What is Included in an Annual Report?
Each state has its own LLC laws and regulations, along with varying requirements for what to include in an annual report. Typically, though, your annual report will include:
- Your principal business address
- The names and addresses of your members and managers
- All important identification numbers for your business, such as your state entity number
- The purpose of your business
- A list of authorized signatories
- Your registered agent’s information
Due Dates and Fees
The reporting schedule and required fees can vary significantly by state. Some states have a predetermined date for all entities to report, while others require that annual reports be filed on the anniversary of your date of formation. Fees vary anywhere from $0 to $500.
How Do I Submit My Annual Report?
Most states allow LLCs to file their reports either by mail or online. Many will send a form and notice to your registered agent when the due date is coming up so that you do not miss your reporting deadline.
Click on the state below to get more information about the annual report:
- New Hampshire
- New Jersey
- New York
- North Carolina
- North Dakota
- Rhode Island
- South Dakota
- Washington D.C.
- West Virginia
The following states do not require LLCs to file an annual or biennial report:
Alabama, Arizona, Arkansas, Delaware, Missouri, New Mexico, Ohio, and South Carolina
What Happens If I Don't File an Annual Report?
While it may seem like no more than a formality, filing your annual report on time is extremely important. The consequences of failing to file can be severe. Some states may impose a late fee, penalties, and/or taxes, while others may even involuntarily dissolve your LLC.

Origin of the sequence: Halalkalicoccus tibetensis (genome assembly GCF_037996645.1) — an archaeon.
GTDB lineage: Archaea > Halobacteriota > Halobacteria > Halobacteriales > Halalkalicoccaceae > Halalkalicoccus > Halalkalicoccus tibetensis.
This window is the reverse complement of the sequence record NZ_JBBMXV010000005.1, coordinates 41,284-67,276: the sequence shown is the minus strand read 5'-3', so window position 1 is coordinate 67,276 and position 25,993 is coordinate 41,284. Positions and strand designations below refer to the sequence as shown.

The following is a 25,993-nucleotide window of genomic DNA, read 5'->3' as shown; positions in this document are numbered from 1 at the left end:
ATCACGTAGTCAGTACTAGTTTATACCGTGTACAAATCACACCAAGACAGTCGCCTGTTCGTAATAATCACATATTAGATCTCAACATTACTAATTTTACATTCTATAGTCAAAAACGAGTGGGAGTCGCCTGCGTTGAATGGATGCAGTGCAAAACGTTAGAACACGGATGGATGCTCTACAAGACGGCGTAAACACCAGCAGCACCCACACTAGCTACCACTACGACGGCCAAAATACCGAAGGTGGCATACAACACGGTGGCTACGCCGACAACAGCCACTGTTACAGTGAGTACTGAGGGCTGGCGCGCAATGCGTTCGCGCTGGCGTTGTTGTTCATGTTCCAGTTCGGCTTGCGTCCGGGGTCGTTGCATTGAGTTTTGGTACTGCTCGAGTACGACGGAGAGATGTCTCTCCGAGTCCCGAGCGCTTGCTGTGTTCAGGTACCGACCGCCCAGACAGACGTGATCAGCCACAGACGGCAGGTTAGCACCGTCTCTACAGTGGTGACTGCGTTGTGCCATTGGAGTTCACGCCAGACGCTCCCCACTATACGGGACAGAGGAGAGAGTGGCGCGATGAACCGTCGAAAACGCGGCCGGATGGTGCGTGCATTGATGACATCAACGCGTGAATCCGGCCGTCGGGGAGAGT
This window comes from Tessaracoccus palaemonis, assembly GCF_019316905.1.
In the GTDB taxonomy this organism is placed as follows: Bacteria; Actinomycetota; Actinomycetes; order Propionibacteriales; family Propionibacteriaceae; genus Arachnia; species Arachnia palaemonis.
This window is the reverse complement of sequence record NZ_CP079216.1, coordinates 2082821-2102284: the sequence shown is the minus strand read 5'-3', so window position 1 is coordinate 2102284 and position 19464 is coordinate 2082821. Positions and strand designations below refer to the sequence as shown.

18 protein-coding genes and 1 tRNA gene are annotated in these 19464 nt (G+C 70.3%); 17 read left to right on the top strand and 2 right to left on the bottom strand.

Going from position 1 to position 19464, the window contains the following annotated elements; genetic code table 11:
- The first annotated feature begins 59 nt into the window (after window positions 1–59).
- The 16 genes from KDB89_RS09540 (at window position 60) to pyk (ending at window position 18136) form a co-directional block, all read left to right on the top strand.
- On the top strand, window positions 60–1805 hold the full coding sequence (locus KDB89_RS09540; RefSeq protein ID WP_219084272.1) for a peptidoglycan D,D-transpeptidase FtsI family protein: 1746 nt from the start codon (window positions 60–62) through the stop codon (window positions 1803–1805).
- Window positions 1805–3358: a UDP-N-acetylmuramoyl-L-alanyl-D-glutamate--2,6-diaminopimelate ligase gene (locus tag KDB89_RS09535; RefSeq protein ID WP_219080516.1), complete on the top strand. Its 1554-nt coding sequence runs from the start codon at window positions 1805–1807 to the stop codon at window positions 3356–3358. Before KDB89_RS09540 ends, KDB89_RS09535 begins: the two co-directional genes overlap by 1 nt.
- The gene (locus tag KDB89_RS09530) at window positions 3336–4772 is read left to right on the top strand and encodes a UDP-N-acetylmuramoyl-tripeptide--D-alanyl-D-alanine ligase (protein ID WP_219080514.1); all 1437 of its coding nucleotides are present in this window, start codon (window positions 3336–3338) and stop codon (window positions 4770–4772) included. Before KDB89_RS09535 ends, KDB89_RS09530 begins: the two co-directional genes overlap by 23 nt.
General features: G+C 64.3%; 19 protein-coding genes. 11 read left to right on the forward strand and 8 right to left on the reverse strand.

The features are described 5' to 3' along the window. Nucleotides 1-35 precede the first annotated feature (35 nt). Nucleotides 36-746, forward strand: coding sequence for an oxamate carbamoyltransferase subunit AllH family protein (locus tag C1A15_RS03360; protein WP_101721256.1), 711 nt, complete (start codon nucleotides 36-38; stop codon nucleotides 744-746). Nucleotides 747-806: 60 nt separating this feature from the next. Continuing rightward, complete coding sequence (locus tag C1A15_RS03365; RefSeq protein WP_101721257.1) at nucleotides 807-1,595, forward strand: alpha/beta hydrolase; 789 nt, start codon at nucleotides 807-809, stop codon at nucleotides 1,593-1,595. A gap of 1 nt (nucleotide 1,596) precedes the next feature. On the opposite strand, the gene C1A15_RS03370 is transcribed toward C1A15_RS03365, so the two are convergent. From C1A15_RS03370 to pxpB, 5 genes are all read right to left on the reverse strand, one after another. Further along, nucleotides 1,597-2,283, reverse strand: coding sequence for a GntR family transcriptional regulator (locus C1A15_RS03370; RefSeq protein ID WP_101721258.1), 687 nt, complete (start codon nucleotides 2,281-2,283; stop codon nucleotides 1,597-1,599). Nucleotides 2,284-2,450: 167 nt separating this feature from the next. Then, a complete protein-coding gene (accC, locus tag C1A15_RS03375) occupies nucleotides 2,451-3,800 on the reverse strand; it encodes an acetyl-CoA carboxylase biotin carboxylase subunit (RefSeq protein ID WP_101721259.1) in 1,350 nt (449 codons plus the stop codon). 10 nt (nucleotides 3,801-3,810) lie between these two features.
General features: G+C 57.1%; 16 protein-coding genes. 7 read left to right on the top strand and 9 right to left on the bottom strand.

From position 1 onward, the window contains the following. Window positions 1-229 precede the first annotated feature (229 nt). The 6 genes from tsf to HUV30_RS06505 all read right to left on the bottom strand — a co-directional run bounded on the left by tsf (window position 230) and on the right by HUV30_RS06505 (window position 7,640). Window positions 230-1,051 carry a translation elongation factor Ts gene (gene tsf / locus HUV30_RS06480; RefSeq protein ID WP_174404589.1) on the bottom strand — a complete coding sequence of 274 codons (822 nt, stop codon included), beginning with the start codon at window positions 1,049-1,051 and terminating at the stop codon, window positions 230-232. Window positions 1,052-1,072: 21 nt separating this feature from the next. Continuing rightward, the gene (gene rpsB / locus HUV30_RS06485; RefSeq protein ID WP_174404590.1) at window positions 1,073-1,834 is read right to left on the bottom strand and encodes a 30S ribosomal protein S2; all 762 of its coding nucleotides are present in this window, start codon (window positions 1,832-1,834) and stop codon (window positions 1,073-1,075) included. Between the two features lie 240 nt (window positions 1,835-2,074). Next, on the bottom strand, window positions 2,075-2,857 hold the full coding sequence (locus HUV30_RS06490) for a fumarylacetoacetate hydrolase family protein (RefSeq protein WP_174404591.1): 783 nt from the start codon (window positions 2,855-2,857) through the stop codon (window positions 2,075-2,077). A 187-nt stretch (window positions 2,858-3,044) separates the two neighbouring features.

How Often Do I Need to File an Annual Report?
As the name suggests, most states require reports to be filed each year. However, this schedule is not universal. Some states require reporting at different intervals, with several requesting reports be filed biennially rather than annually. Others have entirely different reporting requirements. Pennsylvania, for example, only requires LLCs to file reports once every ten years, while a select few have no reporting requirements at all. Below you will find the details of each state’s reporting requirements.
Additional Optional Business Reports
In addition to annual reports, there are several other types of reports you may consider creating, but are not required to submit to the state:
- Financial Reports: These may include balance sheets, profits and losses, and financial projections and forecasts.
- Executive Summary: This is a one-page document including all key financial and other important information about the business.
- Report on Risks: This report is designed to lay out any risks to the business and how they are being addressed.
Filing timely and accurate reports to your state and practicing good record keeping are critical steps to keeping your LLC in good standing and protecting yourself and your business. When registering your business as an LLC be sure to check all reporting and other compliance requirements in your state or states of formation for the most up-to-date requirements.